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Ari Fleischer Press Conference

Aired November 19, 2001 - 13:22   ET

THIS IS A RUSH TRANSCRIPT. THIS COPY MAY NOT BE IN ITS FINAL FORM AND MAY BE UPDATED.


THIS IS A RUSH TRANSCRIPT. THIS COPY MAY NOT BE IN ITS FINAL FORM AND MAY BE UPDATED.
JUDY WOODRUFF, CNN ANCHOR: We are going to go to the White House where, I believe, spokesman Ari Fleischer still is talking with reporters as he has for about the last 20 minutes. And a little bit later, we'll catch up with our military analyst, General Don Shepperd.

Let's listen to the Fleischer briefing.

(JOINED IN PROGRESS)

ARI FLEISCHER, WHITE HOUSE PRESS SECRETARY: Well, that's actually something Condi has been saying on a regular basis. Condi has frequently said that. I've heard her say it many times before yesterday's shows and she reiterated it yesterday and, I think, properly so.

What Dr. Rice is indicating is that Saddam Hussein has presented problems for the United States prior to September 11. Saddam Hussein has been someone that we have kept careful eye on before September 11 as well as after September 11.

But this campaign, as Condi added also on the show, is still on phase one, as dealing with what we need to do which is not yet complete. There still is a mission to be carried out and that mission is the destruction of Al Qaeda and the Taliban so they can no longer harbor terrorists or bring terrorist attacks to our shores or to other nations.

QUESTION: Can we expect Iraq to be phase two or phase three? Should we be preparing for that at sometime down the road?

FLEISCHER: If there's any indication of that, you will hear from the president and I'm not leaning one way or another on that, but the president is involved deeply in phase one.

QUESTION: The Northern Alliance spokesman in the U.S. today expressed concern that Osama bin Laden might sneak across the border into Pakistan. What understanding does the U.S. have -- does the administration have with Pakistan if that happens?

FLEISCHER: Well, as part of the more than $1 billion in aid that the president announced for the government of Pakistan, $73 million of that is to increase their security along the border; their ability to detect movement of people into Pakistan. It's a very long border. It's difficult to police the entirety of the border. I believe it's some 900 miles.

So Pakistan is being very diligent. I don't think they want Osama bin Laden operating on their land; no country does or virtually no country does. So it is a concern about any movement back and forth across the border. Pakistan is doing everything it can to be helpful to arrest any movement back and forth across the border.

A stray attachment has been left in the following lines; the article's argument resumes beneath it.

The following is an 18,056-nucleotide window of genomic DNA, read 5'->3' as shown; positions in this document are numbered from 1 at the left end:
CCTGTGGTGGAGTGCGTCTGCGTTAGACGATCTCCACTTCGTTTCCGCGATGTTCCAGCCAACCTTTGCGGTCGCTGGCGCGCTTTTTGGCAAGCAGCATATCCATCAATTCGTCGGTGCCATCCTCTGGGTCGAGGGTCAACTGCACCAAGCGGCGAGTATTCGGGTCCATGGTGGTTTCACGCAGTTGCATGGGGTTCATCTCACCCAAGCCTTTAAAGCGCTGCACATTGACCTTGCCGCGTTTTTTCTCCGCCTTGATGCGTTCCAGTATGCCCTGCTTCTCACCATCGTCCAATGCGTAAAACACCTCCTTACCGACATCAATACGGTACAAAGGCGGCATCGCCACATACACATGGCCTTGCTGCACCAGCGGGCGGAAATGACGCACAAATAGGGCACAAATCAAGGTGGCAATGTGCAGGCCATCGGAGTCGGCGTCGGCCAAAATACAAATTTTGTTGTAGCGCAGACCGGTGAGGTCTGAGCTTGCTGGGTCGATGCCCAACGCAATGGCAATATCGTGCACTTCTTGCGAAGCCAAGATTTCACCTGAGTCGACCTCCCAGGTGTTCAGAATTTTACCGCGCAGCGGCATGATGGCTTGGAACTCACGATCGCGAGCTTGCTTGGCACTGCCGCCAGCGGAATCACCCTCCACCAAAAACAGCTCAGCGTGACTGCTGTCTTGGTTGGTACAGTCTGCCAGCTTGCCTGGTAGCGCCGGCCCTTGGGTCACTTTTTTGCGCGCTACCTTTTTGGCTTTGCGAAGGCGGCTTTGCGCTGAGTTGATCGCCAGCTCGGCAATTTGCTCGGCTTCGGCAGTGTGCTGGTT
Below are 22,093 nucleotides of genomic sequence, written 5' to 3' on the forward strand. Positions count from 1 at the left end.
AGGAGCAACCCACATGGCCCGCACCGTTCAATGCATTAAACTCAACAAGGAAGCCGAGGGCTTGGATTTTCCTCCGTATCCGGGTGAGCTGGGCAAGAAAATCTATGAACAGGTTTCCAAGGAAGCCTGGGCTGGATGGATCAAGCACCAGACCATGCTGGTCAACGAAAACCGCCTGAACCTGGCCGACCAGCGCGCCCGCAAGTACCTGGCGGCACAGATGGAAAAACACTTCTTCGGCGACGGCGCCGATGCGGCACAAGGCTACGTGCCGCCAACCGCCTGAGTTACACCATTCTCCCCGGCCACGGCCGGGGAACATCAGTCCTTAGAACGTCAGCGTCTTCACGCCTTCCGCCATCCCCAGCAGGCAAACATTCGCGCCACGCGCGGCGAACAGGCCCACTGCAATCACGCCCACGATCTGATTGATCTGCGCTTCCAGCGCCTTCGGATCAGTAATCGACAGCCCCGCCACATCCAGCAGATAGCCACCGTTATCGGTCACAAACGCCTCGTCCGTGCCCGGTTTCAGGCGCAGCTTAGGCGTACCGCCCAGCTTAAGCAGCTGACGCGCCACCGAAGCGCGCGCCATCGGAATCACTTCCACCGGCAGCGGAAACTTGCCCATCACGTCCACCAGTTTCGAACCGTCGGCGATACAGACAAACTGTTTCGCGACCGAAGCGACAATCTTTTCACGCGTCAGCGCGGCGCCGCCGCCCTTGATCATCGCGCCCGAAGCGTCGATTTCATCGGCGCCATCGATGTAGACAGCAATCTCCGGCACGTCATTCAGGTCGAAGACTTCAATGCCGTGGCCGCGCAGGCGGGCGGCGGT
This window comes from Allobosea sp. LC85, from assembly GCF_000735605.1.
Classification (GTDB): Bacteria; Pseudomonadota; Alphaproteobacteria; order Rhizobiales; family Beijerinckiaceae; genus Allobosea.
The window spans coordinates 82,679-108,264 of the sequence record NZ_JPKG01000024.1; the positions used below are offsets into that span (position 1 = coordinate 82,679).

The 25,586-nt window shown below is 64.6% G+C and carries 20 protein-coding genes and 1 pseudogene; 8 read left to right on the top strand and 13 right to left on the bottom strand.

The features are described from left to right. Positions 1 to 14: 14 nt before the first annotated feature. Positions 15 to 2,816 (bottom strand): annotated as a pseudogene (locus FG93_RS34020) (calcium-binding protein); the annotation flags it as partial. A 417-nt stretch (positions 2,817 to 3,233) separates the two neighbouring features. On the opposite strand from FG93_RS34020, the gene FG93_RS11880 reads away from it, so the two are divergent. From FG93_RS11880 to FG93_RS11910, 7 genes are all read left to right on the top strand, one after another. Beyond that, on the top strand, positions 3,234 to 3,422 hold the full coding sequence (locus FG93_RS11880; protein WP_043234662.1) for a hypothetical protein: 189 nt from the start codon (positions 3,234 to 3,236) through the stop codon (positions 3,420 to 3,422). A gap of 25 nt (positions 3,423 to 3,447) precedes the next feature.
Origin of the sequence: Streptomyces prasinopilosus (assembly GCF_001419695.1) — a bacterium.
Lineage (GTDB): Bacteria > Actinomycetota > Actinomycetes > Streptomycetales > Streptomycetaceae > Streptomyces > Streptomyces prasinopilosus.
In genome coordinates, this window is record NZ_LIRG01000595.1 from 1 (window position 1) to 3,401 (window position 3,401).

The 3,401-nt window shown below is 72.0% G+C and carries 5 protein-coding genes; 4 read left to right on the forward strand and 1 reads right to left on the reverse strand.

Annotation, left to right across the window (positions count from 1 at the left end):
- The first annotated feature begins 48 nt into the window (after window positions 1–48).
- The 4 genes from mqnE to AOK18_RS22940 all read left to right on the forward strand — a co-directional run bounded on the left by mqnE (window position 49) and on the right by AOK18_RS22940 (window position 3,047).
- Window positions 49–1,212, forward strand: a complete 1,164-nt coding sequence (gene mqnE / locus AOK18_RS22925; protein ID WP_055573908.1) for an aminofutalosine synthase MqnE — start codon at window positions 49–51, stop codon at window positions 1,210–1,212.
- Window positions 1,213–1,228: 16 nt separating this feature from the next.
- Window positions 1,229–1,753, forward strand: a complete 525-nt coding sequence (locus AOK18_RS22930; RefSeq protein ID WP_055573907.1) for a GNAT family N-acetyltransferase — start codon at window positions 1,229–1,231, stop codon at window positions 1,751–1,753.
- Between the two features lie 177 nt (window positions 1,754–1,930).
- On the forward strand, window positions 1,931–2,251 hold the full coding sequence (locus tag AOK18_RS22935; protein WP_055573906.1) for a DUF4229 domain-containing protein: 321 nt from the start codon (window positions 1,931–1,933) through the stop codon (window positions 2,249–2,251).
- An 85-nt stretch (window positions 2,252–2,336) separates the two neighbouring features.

Having said that, there is no indication that Osama bin Laden has moved across the border.

QUESTION: How does the administration propose to bring him to justice if he is captured alive?

FLEISCHER: One way or another.

QUESTION: Ari, when will travelers start to notice changes in airport security, the provisions contained in the bill he signed today? And has he decided who he will nominate for the new undersecretary position?

FLEISCHER: On the personnel side, no decisions yet.

On the question of how will people know, I think people have already detected a real increase in security. There is more to do. But I think people recognize that their bags are much more likely to be personally inspected now. They recognize that even upon going through the screeners they are liable to get a separate inspection at the gate -- a random inspection at the gate. And there's a whole series of measures that the Department of Transportation and the FAA have put in place to identify people, for example, one-way tickets that could rouse suspicions.

So there have been a series of steps put into place to protect passengers, as well as the marshal program. I think people understand that there is an increase in presence of marshals on their flights and that will continue and that will now actually grow under the legislation that the president signed into law today. So those are several specific examples.